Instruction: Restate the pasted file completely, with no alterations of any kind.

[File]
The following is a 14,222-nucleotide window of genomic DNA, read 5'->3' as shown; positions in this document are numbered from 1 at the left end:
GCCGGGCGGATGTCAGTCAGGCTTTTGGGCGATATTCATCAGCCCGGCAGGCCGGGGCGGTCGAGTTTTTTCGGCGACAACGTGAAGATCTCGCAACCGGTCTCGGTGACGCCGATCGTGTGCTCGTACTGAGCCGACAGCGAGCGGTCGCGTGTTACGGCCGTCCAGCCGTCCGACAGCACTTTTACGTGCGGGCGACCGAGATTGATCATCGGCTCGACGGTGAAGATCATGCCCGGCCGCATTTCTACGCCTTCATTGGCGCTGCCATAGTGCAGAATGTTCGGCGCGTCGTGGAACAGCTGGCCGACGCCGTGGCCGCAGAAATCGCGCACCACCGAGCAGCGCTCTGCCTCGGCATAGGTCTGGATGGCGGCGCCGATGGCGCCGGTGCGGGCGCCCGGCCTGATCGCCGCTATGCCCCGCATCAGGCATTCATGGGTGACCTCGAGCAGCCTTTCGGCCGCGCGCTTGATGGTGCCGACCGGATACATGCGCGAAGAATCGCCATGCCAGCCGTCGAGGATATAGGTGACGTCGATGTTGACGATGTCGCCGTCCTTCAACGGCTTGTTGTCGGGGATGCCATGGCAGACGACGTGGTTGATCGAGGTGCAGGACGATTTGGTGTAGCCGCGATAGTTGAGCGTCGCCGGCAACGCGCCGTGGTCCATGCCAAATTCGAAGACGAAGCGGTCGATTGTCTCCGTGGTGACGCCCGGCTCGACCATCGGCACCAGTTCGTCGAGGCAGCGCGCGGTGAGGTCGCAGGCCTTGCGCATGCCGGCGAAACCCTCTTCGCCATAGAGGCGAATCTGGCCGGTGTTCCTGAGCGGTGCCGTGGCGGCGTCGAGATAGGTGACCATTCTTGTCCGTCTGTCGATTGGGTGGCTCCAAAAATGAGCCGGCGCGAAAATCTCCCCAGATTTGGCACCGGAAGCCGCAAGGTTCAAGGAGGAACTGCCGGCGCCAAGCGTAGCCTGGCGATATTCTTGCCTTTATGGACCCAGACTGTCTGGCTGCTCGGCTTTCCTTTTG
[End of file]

The following is a 14,222-nucleotide window of genomic DNA, read 5'->3' as shown; positions in this document are numbered from 1 at the left end:
GCCGGGCGGATGTCAGTCAGGCTTTTGGGCGATATTCATCAGCCCGGCAGGCCGGGGCGGTCGAGTTTTTTCGGCGACAACGTGAAGATCTCGCAACCGGTCTCGGTGACGCCGATCGTGTGCTCGTACTGAGCCGACAGCGAGCGGTCGCGTGTTACGGCCGTCCAGCCGTCCGACAGCACTTTTACGTGCGGGCGACCGAGATTGATCATCGGCTCGACGGTGAAGATCATGCCCGGCCGCATTTCTACGCCTTCATTGGCGCTGCCATAGTGCAGAATGTTCGGCGCGTCGTGGAACAGCTGGCCGACGCCGTGGCCGCAGAAATCGCGCACCACCGAGCAGCGCTCTGCCTCGGCATAGGTCTGGATGGCGGCGCCGATGGCGCCGGTGCGGGCGCCCGGCCTGATCGCCGCTATGCCCCGCATCAGGCATTCATGGGTGACCTCGAGCAGCCTTTCGGCCGCGCGCTTGATGGTGCCGACCGGATACATGCGCGAAGAATCGCCATGCCAGCCGTCGAGGATATAGGTGACGTCGATGTTGACGATGTCGCCGTCCTTCAACGGCTTGTTGTCGGGGATGCCATGGCAGACGACGTGGTTGATCGAGGTGCAGGACGATTTGGTGTAGCCGCGATAGTTGAGCGTCGCCGGCAACGCGCCGTGGTCCATGCCAAATTCGAAGACGAAGCGGTCGATTGTCTCCGTGGTGACGCCCGGCTCGACCATCGGCACCAGTTCGTCGAGGCAGCGCGCGGTGAGGTCGCAGGCCTTGCGCATGCCGGCGAAACCCTCTTCGCCATAGAGGCGAATCTGGCCGGTGTTCCTGAGCGGTGCCGTGGCGGCGTCGAGATAGGTGACCATTCTTGTCCGTCTGTCGATTGGGTGGCTCCAAAAATGAGCCGGCGCGAAAATCTCCCCAGATTTGGCACCGGAAGCCGCAAGGTTCAAGGAGGAACTGCCGGCGCCAAGCGTAGCCTGGCGATATTCTTGCCTTTATGGACCCAGACTGTCTGGCTGCTCGGCTTTCCTTTTG